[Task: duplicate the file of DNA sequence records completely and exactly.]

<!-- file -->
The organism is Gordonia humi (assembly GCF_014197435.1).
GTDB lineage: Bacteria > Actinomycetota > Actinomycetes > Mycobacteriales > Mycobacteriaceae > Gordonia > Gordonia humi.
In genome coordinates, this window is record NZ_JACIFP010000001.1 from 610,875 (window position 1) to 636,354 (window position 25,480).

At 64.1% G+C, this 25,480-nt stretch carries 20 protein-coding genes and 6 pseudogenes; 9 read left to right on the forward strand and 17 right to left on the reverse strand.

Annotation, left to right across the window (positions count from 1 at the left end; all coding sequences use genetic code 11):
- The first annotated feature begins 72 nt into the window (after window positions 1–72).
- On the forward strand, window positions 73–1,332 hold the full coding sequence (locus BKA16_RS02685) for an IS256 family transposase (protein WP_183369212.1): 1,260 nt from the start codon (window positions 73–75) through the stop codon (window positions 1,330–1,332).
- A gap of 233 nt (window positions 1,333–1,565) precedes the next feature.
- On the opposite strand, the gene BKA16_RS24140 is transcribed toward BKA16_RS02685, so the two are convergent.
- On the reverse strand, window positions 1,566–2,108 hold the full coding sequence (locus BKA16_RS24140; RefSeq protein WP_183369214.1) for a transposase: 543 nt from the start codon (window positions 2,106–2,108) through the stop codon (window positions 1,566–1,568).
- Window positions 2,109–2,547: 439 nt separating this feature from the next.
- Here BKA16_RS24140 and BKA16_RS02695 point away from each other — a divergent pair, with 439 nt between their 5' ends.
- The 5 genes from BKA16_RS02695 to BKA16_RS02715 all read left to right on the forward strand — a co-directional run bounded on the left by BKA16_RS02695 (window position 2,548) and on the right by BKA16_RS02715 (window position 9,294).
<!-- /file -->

The organism is Gordonia humi (assembly GCF_014197435.1).
GTDB lineage: Bacteria > Actinomycetota > Actinomycetes > Mycobacteriales > Mycobacteriaceae > Gordonia > Gordonia humi.
In genome coordinates, this window is record NZ_JACIFP010000001.1 from 610,875 (window position 1) to 636,354 (window position 25,480).

At 64.1% G+C, this 25,480-nt stretch carries 20 protein-coding genes and 6 pseudogenes; 9 read left to right on the forward strand and 17 right to left on the reverse strand.

Annotation, left to right across the window (positions count from 1 at the left end; all coding sequences use genetic code 11):
- The first annotated feature begins 72 nt into the window (after window positions 1–72).
- On the forward strand, window positions 73–1,332 hold the full coding sequence (locus BKA16_RS02685) for an IS256 family transposase (protein WP_183369212.1): 1,260 nt from the start codon (window positions 73–75) through the stop codon (window positions 1,330–1,332).
- A gap of 233 nt (window positions 1,333–1,565) precedes the next feature.
- On the opposite strand, the gene BKA16_RS24140 is transcribed toward BKA16_RS02685, so the two are convergent.
- On the reverse strand, window positions 1,566–2,108 hold the full coding sequence (locus BKA16_RS24140; RefSeq protein WP_183369214.1) for a transposase: 543 nt from the start codon (window positions 2,106–2,108) through the stop codon (window positions 1,566–1,568).
- Window positions 2,109–2,547: 439 nt separating this feature from the next.
- Here BKA16_RS24140 and BKA16_RS02695 point away from each other — a divergent pair, with 439 nt between their 5' ends.
- The 5 genes from BKA16_RS02695 to BKA16_RS02715 all read left to right on the forward strand — a co-directional run bounded on the left by BKA16_RS02695 (window position 2,548) and on the right by BKA16_RS02715 (window position 9,294).